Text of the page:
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Old 03-18-2019, 06:02 AM
 
Location: Florida
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My grandmother collects postcards, so we pick them up wherever we happen to be.

The last postcard I received was from Paris; one of my former exchange students went and sent it to me. Maybe I get 1-2 postcards per year, generally from students who are traveling.
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Old 03-18-2019, 07:35 AM
 
Location: Terramaria
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Even when I was a kid in the '90s, the postcard already felt like something that was on the way out since long distance phone communication was starting to become quite affordable by then, and sending a handwritten letter wasn't that much more expensive. I only saw them as things you send when entering one of those contests where you could win prizes, which died out shortly into the new millennium. IMO the postcard "jumped the shark" when they shifted to the larger continental-sized pieces in the '70s, and when visiting those antique malls, it seemed like there was a drastic reduction of written messages and postage cancels sent during that decade filled with those buzzsaw edges on some of them. Nowadays, they're just gift shop fodder like apparel, mugs, and plastic toy replicas. Even as collectibles, they aren't doing to well lately, which is a shame as there can be some invaluable social history on those that were written. But it's definitely becoming something of a dying pastime, I sent probably one or two for one of those contests, but never for personal communication. But they're joining those rectangular prism-shaped matchboxes as travel memorabilia of yesteryear.
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Old 03-18-2019, 09:07 AM
 
Location: Amelia Island
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It has to be years since I have received a single post card. I still send them but only to my twins, they get a big kick out of them.


Post cards probably started losing popularity with Face Book, selfie sticks and Smart Phones. You can send a picture in front of a landmark pretty much anywhere in the world as long as you have cell service.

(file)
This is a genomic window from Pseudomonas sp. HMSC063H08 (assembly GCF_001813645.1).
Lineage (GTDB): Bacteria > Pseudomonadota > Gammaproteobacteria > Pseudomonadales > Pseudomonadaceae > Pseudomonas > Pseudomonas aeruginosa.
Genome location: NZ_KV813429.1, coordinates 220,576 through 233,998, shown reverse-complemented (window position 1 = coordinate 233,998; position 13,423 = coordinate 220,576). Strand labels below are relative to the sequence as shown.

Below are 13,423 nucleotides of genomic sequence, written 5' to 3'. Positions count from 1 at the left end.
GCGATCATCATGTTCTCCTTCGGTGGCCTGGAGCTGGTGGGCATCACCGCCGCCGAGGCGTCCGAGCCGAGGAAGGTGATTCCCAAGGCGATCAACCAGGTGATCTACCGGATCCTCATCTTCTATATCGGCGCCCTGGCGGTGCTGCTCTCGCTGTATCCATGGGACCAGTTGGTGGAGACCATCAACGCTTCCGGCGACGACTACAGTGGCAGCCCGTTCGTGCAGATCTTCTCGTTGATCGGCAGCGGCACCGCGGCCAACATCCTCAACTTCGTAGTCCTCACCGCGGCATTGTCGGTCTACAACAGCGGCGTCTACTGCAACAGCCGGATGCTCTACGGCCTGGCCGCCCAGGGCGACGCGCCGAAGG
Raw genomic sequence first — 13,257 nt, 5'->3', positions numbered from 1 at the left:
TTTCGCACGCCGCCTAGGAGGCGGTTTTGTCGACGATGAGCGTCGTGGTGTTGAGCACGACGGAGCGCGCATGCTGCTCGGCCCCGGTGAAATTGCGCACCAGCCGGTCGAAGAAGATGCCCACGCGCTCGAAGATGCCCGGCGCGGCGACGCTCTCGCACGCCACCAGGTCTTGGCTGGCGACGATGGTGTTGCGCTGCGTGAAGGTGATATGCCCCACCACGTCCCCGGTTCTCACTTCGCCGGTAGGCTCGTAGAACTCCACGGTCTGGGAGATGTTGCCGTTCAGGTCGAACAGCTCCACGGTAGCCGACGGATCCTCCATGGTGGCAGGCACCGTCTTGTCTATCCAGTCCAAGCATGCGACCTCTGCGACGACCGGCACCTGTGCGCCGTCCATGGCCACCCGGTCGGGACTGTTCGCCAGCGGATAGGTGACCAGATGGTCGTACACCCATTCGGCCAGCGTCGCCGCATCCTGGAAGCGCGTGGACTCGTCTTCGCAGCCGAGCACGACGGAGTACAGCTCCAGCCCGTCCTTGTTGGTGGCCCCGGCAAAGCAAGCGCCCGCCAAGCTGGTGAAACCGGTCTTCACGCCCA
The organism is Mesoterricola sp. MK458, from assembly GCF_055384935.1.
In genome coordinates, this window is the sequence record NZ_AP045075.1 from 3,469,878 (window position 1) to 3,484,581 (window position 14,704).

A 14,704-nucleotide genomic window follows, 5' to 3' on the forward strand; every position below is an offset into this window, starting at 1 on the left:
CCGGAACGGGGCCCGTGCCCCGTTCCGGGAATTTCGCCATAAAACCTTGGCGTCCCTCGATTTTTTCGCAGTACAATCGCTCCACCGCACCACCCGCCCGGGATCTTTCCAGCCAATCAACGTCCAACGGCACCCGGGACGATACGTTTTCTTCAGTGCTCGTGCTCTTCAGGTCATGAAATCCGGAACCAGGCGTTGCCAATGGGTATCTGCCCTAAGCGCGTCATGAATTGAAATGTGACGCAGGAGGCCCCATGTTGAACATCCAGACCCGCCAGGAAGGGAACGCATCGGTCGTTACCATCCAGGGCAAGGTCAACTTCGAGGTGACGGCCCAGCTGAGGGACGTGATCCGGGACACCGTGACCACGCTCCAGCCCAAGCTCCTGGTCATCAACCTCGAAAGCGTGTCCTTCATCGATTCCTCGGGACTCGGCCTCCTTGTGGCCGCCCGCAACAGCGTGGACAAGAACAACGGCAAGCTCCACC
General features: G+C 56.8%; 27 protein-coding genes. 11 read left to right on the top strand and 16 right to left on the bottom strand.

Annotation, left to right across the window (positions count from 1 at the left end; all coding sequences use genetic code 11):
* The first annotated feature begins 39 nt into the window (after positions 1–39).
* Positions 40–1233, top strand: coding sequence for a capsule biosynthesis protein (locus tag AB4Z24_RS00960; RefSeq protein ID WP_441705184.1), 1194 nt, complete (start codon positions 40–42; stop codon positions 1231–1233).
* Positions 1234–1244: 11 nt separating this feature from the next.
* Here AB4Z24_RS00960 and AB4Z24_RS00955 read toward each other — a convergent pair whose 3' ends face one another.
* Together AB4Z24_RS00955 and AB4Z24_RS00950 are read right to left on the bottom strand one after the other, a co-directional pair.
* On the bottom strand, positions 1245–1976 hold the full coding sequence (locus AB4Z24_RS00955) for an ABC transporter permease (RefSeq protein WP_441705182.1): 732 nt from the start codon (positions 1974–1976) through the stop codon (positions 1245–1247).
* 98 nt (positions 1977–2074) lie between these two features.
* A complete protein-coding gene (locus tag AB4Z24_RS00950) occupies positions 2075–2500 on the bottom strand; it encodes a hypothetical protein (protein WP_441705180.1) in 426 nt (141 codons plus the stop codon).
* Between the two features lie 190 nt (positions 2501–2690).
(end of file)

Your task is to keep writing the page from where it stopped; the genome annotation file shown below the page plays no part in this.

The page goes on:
Before Smart Phones my girlfriend and then wife used to send postcards back to our house to have a remembrance of places we traveled. We must have a box full.


Which is part of another popular thread on the retirement board....how to part with things when you have retired and downsizing.
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Old 03-18-2019, 09:59 AM
 
Location: Terramaria
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Like I mentioned, domestic postcards declined first since phone charges were falling fast, meaning that it wasn't too expensive outside of business hours to "reach out and touch someone", but due to expensive international phone call charges, you're right in that those foreign ones lasted longer, probably up until the turn of this century until their decline due to the Internet and the rise of digital cameras (this was a little before Facebook, but the newest postcard with a message I've seen in my collection is from 2001. Most of the US-based postcards from the 1980s, '90s, and early 2000s I see are from overseas.

My favorite era for postcards though is the early 20th century, back when you can really see the world as it was right as industrialization was giving rise to the modern society, and this also was when postcards were also a work of art if they weren't "real photo" copies. A close second are the early chromes of the 1950s/1960s mostly due to being a sucker of nostalgia of this era, in particular the non-scenic or non-touristy landmarks, especially businesses, main streets, restaurants, and hotel cards.
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Old 03-18-2019, 10:30 AM